By Cynthia Zordich, Player Engagement Insider
When Walter Jones first walked onto the practice field – a rookie selected sixth overall in the 1997 NFL draft — defensive tackle Cortez Kennedy was THE MAN in Seattle.
“As a rookie, you’re just trying to hang with the big boys,” Jones remembered. “Early in camp, all of the veteran linemen were gathered around talking before practice. So, I was there and decided to chime in. As soon as my mouth opened Cortez looked at me and said, ‘Shut up rookie, If I want your two cents, I’ll take it.’”
From that day forward, Jones stood back and watched. Whom he watched most was Kennedy. His mission? To gain his respect. Jones was a quick study and he watched closely how Kennedy played the game, how he practiced, how he spoke to his teammates, the staff, the field crew, the executives – all the same – with respect and a genuine interest in who they were.
“Tez knew everybody, but you had to earn his respect before he let you in,” Jones said. It wasn’t until my third year during one-on-ones. Cortez was still the man. I think there were some whisperings that I was coming into my own. One day he decided to go up against me. After that, we kind of connected. We started talking. It wasn’t about the play – it was that I had earned his respect and after that he treated me like a friend. We were connected from that point on.”
When asked to describe Kennedy, Jones said, “He played the game the way it was supposed to be played.” To Jones, this means with professionalism. To play the game respectfully, to practice passionately, to mentor on and off the field, to care.
The mentor would record 668 tackles, 58 sacks and three interceptions. A two-time Pro Bowl selection and five-time Associated Press All-Pro, Kennedy played 11 seasons for the Seattle Seahawks earning an induction into the Seahawk Ring of Honor in 2006 and the Pro Football Hall of Fame in 2012. The same year, the Seahawks retired his jersey — number 96.
The student would go on to become a nine-time Pro Bowl selection and six-time Associate Press All-Pro, starting 13 seasons with Seattle. In 2010, the Seahawks would retire Jones’ jersey number 71. and in 2014, he was elected into the Pro Football Hall of Fame.
Walking into the Hall of Fame that first year, Jones relied on Kennedy to bridge the gap between himself — a young selection — and the veteran Hall of Fame players.
“He was a buffer for me being a young player going in to the Hall,” Jones said. He played with a lot of those guys and made it a point to make me comfortable and help me connect with them.”
On May 23, 2017, Kennedy passed away at the age of 48. The idea of returning to Canton for the 2017 induction ceremonies without him made the decision to go difficult for Jones. Walking in without his buffer, he was emotional.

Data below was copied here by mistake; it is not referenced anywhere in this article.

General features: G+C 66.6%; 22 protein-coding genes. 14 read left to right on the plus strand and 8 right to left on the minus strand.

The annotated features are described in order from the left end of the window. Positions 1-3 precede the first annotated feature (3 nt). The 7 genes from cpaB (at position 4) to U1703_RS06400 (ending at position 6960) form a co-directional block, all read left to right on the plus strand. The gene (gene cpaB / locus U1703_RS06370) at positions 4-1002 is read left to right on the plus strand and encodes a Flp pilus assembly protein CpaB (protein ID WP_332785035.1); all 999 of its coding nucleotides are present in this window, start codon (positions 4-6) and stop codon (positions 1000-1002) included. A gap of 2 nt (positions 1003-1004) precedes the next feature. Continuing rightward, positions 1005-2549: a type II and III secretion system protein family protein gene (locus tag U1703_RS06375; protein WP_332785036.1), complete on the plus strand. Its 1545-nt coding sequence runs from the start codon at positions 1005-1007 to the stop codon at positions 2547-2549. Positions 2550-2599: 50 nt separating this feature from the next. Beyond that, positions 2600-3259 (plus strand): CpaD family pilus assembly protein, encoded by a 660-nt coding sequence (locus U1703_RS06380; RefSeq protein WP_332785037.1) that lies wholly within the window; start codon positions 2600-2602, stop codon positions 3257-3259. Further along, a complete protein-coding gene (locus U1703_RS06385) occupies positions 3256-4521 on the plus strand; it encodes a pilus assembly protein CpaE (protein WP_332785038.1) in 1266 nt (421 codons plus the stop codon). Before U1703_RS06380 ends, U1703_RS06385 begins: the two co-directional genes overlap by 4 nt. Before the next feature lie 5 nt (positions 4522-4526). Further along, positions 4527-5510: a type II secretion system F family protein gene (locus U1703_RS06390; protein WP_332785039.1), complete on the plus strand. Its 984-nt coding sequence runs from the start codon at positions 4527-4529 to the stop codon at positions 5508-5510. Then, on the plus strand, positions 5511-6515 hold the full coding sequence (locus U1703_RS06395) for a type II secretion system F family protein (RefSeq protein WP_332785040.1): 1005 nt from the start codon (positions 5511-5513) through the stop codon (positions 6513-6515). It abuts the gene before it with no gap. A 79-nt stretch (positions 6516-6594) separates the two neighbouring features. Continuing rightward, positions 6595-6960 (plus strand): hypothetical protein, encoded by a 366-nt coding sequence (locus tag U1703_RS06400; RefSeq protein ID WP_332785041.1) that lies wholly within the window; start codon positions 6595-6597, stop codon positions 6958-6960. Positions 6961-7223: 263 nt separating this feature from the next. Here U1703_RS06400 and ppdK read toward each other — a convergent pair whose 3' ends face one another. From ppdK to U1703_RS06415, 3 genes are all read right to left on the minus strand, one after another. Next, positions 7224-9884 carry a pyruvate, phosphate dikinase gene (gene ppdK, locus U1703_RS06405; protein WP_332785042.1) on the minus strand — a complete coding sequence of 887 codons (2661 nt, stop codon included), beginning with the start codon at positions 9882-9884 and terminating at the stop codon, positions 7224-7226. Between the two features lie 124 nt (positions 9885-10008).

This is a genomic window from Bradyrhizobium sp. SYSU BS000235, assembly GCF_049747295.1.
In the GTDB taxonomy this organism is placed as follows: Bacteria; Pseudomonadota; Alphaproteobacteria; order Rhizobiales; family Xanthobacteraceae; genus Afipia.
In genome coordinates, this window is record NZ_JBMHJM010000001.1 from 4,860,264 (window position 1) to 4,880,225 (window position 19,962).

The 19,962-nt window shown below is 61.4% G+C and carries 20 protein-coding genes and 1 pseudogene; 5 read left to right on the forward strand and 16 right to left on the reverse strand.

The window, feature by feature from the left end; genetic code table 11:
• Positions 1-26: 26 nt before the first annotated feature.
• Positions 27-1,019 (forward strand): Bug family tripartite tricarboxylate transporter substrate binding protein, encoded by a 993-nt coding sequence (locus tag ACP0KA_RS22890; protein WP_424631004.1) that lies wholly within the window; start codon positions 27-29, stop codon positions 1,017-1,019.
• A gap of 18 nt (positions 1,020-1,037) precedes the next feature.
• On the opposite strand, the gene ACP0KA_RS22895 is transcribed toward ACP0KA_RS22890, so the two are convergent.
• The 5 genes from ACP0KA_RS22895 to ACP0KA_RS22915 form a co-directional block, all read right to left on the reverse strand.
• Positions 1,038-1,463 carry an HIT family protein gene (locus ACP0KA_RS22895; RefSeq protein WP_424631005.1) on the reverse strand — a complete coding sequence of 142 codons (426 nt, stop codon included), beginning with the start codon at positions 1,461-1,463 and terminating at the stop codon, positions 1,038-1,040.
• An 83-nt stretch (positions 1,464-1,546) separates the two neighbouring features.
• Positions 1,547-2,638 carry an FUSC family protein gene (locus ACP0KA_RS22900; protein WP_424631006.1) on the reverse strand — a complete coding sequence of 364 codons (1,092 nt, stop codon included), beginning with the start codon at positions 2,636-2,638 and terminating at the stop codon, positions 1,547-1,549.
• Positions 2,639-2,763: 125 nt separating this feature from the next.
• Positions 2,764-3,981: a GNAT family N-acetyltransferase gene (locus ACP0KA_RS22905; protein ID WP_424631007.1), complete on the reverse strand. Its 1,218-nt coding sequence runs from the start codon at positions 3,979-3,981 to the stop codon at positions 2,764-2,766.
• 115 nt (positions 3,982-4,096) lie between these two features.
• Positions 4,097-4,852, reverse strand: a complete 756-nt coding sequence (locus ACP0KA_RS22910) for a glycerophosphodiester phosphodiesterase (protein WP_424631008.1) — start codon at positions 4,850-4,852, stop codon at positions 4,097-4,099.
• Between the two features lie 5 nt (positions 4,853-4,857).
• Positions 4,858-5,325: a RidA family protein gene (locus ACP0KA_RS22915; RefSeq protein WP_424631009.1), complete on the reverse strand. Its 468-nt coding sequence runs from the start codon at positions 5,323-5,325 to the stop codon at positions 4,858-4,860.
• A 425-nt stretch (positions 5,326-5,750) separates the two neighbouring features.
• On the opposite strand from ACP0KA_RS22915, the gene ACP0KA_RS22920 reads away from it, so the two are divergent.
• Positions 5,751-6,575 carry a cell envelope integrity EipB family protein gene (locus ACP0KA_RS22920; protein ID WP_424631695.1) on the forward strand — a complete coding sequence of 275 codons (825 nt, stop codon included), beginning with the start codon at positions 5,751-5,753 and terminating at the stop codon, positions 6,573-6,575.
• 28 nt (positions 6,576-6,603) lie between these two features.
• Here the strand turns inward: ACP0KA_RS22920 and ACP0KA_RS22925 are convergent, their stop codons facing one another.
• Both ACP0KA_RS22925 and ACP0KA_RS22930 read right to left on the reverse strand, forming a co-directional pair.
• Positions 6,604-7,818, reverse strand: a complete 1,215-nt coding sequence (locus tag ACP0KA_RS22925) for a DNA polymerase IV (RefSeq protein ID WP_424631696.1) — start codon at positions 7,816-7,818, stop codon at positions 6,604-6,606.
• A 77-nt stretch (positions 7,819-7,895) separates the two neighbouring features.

“I walked up to the registration desk and there I saw the number 96 buttons,” Jones said. It felt so good to put one on my yellow jacket – like Cortez was there with me. A lot of people asked what the 96 was for and it gave me a chance to talk about Tez. I realized that I needed to talk about him and that could be why I made that trip after all.”
A dozen or so Hall of Fame players donned the button: Jerome Bettis, John Randle, Richard Dent, Chris Doleman, Joe Green, to name a few. The tribute created a community that opened discussion about their own health. It gave cause to check on each other, ask the good question: Is everything okay?
“What is significant about that,” Jones said, “is that Cortez always called to check on me. Out of the blue he would call and say, ‘Hey Walter, just calling to check on you. No, I don’t need anything – just checking in to make sure all is good.’ That’s how he was with a lot of his teammates and probably everyone he knew.”
Always the mentor, Kennedy is still teaching, and Jones keeps soaking it in. How simple, he thought on his way home from Canton, to pick up the phone and call a friend to check on him.
This September 6th, in paying homage to his teammate, Jones is launching the 96 CHECK initiative. Jones is asking NFL players and families across the league to pick one NFL teammate they have not talked to in a while and check on him on September 6th each year, “To make sure all is good.”
For 96 CHECK, all current and alumni players have to do is check on one player and confirm their check with a post or tweet with the #96CHECK and #NFLBROTHERHOOD hashtags on 9/6/17.
“Of all the things I’ve done in a Seattle uniform, all while under the watchful eye of Cortez – I know that living a life of kindness, a respectful life, is what mattered most to Tez. 96 CHECK gives me the chance to honor his life and shine a light on his caring heart, while looking after players who may have slipped through the cracks.”
Cynthia Zordich is the co-author of When The Clock Runs Out and founder of nflthread.net. She is the wife of Former NFL Safety/current UM DB Coach, Michael Zordich, and the mother of Former Fullback Michael Zordich (Carolina Panthers), Former D-1 QB Alex Zordich and Daughter Aidan Zordich (Assistant, Funny or Die).
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